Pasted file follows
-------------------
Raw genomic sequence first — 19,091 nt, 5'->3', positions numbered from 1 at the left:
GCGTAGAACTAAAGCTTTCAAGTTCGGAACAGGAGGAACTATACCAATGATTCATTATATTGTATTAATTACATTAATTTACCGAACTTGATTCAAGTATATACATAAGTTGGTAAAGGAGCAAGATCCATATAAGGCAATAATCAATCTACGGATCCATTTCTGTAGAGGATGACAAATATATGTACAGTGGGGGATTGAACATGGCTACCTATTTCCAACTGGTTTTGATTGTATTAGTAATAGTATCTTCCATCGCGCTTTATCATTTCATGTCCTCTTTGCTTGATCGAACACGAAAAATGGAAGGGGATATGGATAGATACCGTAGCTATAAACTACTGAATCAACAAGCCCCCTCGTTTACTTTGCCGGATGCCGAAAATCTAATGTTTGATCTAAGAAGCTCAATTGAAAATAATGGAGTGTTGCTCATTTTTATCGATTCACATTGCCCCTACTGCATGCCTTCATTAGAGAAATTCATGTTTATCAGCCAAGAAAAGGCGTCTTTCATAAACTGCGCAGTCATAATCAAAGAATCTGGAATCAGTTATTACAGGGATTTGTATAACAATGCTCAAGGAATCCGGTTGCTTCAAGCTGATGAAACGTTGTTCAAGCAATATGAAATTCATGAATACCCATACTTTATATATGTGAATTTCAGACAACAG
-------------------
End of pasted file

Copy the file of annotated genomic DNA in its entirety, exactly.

Raw genomic sequence first — 19,091 nt, 5'->3', positions numbered from 1 at the left:
GCGTAGAACTAAAGCTTTCAAGTTCGGAACAGGAGGAACTATACCAATGATTCATTATATTGTATTAATTACATTAATTTACCGAACTTGATTCAAGTATATACATAAGTTGGTAAAGGAGCAAGATCCATATAAGGCAATAATCAATCTACGGATCCATTTCTGTAGAGGATGACAAATATATGTACAGTGGGGGATTGAACATGGCTACCTATTTCCAACTGGTTTTGATTGTATTAGTAATAGTATCTTCCATCGCGCTTTATCATTTCATGTCCTCTTTGCTTGATCGAACACGAAAAATGGAAGGGGATATGGATAGATACCGTAGCTATAAACTACTGAATCAACAAGCCCCCTCGTTTACTTTGCCGGATGCCGAAAATCTAATGTTTGATCTAAGAAGCTCAATTGAAAATAATGGAGTGTTGCTCATTTTTATCGATTCACATTGCCCCTACTGCATGCCTTCATTAGAGAAATTCATGTTTATCAGCCAAGAAAAGGCGTCTTTCATAAACTGCGCAGTCATAATCAAAGAATCTGGAATCAGTTATTACAGGGATTTGTATAACAATGCTCAAGGAATCCGGTTGCTTCAAGCTGATGAAACGTTGTTCAAGCAATATGAAATTCATGAATACCCATACTTTATATATGTGAATTTCAGACAACAG